Bernard Avishai wrote an interesting article over at The Nation magazine almost a month ago. I think it’s worth discussing in light of what’ll surely be increasing pressure by college students to pass resolutions similar to Berkeley’s this past spring.
Avishai’s article is a little confusing because in his critique of BDS in general, he draws a parallel to the critics of South African apartheid, some of whom were large business owners like Premier Group CEO Tony Bloom and thus (of course) didn’t support the B and the D parts. Bloom was an important figure in negotiations that led to the end of apartheid, and it was his belief that foreign multi-national corporations were crucial educational institutions; if they were model post-apartheid conglomerates, they could spread the values of the countries from which they came. Avishai’s argument seems to be that while the rest of the world believes that BDS worked in South Africa, it’s possible that it was merely incidental to the demise of the apartheid regime. And it may be true that by standing by American and European values of (relative) equality, Tony Bloom and his colleagues were able to wield some influence, change some minds, and ultimately give the movement some momentum. So I more or less follow Avishai to that point. But then he goes and delineates differences between Israel and apartheid South Africa, and the reader is supposed to follow him to his ostensible conclusion: That though B&D worked in South Africa (and he just spent the first third of his article saying that it maybe didn’t, maybe it was all counterproductive), it won’t work in Israel. Sanctions, he says, might.
Corporations like GM, Daimler and IBM did profit from the apartheid era, in the sense that they made the cars, trucks and computers South Africa needed and made enough profit to stay in business. But by this standard, tenured professors of democratic philosophy at Witwatersrand profited, too. The point is, great corporations, like great universities, are teaching institutions.
In this case, I hardly think that GE is teaching Israel much of anything, particularly because it comes from a nation where the professed values are pretty similar to Israel’s own. And I, personally, am not an advocate of boycotting educational institutions. But boycott and divestment is about identifying the companies whose goods specifically fuel the occupation, as opposed to those who merely do business in Israel and profit from its citizens. It’s about finding a way to target the United Technologies’ subsidiary that makes Israeli attack helicopters without targeting the subsidiary that makes Palestinian air conditioners (Side note: Do those actually get to Palestine?). How discriminating can we be when boycotting? (Almost as importantly, how can I reconcile a boycott of GE with my love for its NBC show, 30 Rock?).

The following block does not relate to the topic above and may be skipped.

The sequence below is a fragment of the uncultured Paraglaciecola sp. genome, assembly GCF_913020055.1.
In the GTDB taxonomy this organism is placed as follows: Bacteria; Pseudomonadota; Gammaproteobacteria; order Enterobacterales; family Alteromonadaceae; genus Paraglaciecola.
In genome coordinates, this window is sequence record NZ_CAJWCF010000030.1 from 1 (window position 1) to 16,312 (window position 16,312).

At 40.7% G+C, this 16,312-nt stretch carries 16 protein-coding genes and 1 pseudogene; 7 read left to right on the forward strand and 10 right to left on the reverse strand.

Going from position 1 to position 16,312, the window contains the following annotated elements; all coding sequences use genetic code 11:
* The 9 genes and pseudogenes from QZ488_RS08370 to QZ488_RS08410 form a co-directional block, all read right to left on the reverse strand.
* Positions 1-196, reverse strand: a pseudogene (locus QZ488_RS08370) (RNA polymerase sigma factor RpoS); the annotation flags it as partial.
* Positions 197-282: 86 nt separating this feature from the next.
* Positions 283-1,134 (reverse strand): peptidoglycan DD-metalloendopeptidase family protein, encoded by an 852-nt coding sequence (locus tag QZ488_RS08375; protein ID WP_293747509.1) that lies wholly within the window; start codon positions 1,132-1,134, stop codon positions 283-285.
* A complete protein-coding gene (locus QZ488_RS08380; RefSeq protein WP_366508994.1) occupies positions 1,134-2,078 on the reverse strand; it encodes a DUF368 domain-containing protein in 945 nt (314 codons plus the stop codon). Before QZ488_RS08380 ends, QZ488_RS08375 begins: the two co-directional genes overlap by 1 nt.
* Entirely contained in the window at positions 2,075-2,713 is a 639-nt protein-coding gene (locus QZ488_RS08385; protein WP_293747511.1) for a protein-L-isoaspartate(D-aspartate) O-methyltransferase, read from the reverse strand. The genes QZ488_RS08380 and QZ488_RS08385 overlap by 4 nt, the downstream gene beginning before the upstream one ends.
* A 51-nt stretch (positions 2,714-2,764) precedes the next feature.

Avishai’s idea is an interesting one: that because Israel is almost entirely a self-sustaining society—because it doesn’t, in fact, need American aid, and because it survives largely on its own citizens’ labor—a policy of boycott and divestment wouldn’t really hurt the Israeli right that’s making decisions. It would, however, politically isolate the country to the extent that it did economically. The economic ostracizing of Israel would push its political center—those who take issue with the settlements, but not so much that they’re really doing anything yet—to the right, since that very political center already believes that its Western allies are out of touch with the legitimate fear of occasionally witnessing a bus blow up in the street. And a sustainable far-right Israel isn’t something that very many people, including Avishai, want. He suggests that we continue to allow the “soft power of global markets” to engage Israel, draw it into political discussion and allow its leaders of international commerce to do their thing (“their thing” presumably precipitating a leftward shift in Israeli policy toward Palestinians). Avishai offers as concession:
Foreign governments might well ban consumer products like fruit, flowers and Dead Sea mineral creams and shampoos produced by Israelis in occupied territory, much as Palestinian retail stores do. The EU already requires Israel to distinguish products this way. If Israel continues building in East Jerusalem, and the UN Security Council majority sanctions Israeli tourism, the US government might well choose not to veto the resolution. The Pentagon might sanction, say, Israel Aerospace Industries if, owing to continued settlement, Israeli-Palestinian negotiations break down.
Let’s forget this last part, where he assumes Israeli-Palestinian negotiations are actually happening. We’ve already seen that the U.S. government won’t take even the smallest necessary steps to pressure its Israeli counterpart, so BDS is one of the few viable options for a public outraged by Israel’s ongoing human rights abuses and circumvention of international law.
Thoughts on any other alternatives?